So far it’s worked out for me! But the question is also what does ‘worked out’ mean? Maybe if I had approached things differently, I would have way more money now. But I’m also a very analytical guy, I work very strategically and when you start something it’s really important to have a good structure and a system you work on to build things. If you don’t have structure or a system it won’t work. Saying you believe in something doesn’t mean that you don’t have a structural approach and a very professional approach to what you’re doing, they’re not opposites.
The first question you have to ask yourself when you’re working on a label or a club is why am I doing this? And if the answer is ‘I want to make money’ then I think the quality of the result will be in jeopardy.
Have you made any mistakes in your role at Blitz?
Bob Beaman was a 200 capacity club, very small, just like Robert Johnson in terms of size, so you had one or two DJs playing… Blitz is a two-floor club with a capacity of around 800. If you look back at the line ups I created at Blitz in the beginning, they were similar to Bob Beaman and I never booked a big DJ name unless I liked their music. But we had some nights where I realised that the pull of a particular DJ wasn’t enough to fill the club – and that puts real pressure on you.
So there were some mistakes I made in programming. And I also thought that I’d be able to take the people who were following me up until then to the new club. But it’s not as easy as that. You open a new place, it’s a new vibe, people get older and don’t go out anymore, so you have to build an entirely new crowd from scratch – and I underestimated this.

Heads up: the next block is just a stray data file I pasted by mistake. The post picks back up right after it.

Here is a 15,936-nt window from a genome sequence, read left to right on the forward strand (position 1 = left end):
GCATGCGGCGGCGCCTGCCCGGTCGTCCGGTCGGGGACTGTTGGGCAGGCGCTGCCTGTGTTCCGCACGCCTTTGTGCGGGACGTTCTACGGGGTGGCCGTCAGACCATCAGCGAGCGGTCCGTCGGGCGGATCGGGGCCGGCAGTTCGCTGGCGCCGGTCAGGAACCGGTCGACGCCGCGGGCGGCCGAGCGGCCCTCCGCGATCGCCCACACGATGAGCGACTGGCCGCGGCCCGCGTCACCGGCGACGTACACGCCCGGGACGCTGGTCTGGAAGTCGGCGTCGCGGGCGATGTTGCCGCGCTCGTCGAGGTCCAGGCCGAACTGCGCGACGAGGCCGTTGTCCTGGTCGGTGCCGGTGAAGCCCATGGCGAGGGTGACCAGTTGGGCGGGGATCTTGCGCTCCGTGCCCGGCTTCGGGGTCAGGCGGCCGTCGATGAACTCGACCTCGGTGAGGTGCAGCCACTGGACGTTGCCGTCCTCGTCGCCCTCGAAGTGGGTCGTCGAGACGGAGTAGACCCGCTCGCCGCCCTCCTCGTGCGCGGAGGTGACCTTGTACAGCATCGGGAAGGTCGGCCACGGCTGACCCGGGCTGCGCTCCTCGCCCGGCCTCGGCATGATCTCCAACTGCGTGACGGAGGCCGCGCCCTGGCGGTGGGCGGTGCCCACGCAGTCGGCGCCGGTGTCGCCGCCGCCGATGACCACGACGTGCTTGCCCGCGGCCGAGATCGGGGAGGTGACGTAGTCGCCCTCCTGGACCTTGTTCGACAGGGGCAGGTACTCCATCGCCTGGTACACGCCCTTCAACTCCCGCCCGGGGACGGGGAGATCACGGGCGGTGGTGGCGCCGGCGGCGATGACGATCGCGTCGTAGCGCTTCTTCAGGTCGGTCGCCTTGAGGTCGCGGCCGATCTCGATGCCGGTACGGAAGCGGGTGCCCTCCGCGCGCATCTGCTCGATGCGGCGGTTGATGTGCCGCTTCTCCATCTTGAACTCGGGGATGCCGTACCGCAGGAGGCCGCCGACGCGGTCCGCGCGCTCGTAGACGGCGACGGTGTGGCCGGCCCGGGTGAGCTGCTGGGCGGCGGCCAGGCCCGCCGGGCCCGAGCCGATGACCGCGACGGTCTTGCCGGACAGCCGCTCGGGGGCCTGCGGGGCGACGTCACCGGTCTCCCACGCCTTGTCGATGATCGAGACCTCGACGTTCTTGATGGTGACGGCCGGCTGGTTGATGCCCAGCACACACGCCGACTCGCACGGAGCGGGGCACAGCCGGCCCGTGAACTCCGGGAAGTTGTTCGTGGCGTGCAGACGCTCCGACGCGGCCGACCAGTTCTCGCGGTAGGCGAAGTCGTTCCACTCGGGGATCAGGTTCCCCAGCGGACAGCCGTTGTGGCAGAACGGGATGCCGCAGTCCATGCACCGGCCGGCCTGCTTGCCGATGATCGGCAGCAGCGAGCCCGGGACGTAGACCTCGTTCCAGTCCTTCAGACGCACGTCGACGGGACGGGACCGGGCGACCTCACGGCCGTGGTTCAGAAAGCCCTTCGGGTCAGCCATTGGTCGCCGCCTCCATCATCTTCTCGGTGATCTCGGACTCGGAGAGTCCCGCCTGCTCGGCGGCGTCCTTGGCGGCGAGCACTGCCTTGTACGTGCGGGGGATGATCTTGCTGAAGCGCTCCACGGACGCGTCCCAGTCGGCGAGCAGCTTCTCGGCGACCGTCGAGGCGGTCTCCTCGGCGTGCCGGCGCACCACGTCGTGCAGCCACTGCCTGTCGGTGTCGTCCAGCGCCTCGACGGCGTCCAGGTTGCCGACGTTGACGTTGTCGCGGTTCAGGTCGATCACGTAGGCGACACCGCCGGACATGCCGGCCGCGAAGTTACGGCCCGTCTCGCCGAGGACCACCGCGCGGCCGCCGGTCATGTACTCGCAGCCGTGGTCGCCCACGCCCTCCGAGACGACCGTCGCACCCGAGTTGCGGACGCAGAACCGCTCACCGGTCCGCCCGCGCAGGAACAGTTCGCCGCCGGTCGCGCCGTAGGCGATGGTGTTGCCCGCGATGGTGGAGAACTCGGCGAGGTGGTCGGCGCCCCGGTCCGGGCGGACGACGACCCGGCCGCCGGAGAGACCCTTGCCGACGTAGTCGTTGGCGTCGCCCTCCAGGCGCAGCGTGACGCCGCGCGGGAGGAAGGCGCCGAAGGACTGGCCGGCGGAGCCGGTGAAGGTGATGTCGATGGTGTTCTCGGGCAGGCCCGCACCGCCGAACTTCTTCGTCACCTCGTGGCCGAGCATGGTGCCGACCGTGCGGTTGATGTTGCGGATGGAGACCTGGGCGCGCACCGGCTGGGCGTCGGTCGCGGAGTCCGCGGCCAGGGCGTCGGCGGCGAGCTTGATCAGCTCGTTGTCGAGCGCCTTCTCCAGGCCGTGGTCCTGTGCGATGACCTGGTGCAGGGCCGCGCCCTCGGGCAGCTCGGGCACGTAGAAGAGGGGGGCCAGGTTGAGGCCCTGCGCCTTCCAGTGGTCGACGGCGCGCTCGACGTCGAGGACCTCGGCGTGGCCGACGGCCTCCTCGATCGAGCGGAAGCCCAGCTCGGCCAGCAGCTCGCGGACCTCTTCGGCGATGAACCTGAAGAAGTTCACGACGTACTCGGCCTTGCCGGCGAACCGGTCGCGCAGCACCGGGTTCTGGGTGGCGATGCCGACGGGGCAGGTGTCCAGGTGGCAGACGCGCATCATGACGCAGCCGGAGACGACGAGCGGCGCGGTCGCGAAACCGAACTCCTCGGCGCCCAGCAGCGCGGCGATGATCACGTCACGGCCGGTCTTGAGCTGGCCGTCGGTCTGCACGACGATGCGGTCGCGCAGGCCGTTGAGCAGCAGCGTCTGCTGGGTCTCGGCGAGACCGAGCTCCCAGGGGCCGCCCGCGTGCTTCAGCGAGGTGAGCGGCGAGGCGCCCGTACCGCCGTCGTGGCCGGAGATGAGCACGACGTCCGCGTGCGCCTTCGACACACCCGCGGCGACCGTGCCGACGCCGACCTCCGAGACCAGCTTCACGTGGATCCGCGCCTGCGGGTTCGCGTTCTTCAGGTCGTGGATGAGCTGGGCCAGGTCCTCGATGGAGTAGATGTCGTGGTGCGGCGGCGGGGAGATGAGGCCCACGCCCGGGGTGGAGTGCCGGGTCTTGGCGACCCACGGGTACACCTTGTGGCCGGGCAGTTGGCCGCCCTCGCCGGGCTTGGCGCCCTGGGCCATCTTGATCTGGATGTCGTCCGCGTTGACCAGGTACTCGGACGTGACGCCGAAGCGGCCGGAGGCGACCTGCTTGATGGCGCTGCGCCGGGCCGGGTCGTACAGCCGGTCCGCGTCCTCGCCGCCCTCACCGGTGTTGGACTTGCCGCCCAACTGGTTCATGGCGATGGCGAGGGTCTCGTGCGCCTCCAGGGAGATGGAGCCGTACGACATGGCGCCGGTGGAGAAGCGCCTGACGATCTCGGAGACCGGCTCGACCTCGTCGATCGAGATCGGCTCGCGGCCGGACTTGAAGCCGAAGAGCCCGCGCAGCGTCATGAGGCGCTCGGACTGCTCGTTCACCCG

So what changes did you have to make to the business?
We made bigger line-ups. The whole superstardom in dance music that’s evolved over the last few years is something I’m very critical of but still, we did bigger line ups, booked more DJs, bigger DJs and realised that the guests we had on the smaller floors – who were always local DJs – didn’t always work as well.
At Berghain and Panorama Bar the whole thing is one club but every floor has a separate musical identity and both give the same value, and the way the separate parts are treated by the owners, both floors get the same level of attention. And when building the club this is exactly what I did, on the second floor the sound system had to be as good as in the main room but once we opened I didn’t give enough attention to programming the second floor, so this is something I changed and we got it going really well.
When we started Blitz I wanted to run it with no adverts because we’re so cool and have the best club with the best sound system – and I learnt very quickly that you have to engage with people! For every party now, I need to tell a story. Times have changed and especially for the kids, they think more about club nights in terms of events and spectacle. Now we tell a story for every single party, from the moment we announce it, until it takes place. and this approach has changed things.
Muallem’s Three Tips for Business Success
You have to really believe in your vision. I met so many people on the way who told me it wasn’t possible but I think everything is possible if you believe in it. Just do what you really believe in.
Take Business Seriously
In dance music, it’s hedonistic but it’s also business. In music, there’s a lot of people who behave in business the same way they behave at night and you shouldn’t. Take the whole thing seriously in a professional way. Which closes the circle of what I mentioned before, the blurry line between personal life and business. Try to be as professional as possible.
I think that knowledge is one of the most important things in starting a business. The more you know about something, the more you can make the right decisions. Talk to people who have a lot of experience. Gain knowledge, engage with your subject because without knowledge you can’t make the right decision. I think knowledge is key.
Childhood Recordings’ first release will be the ‘Vaincre’ EP from DJ Deep, released on September 28th 2020
Muallem is on Soundcloud, Facebook and Twitter.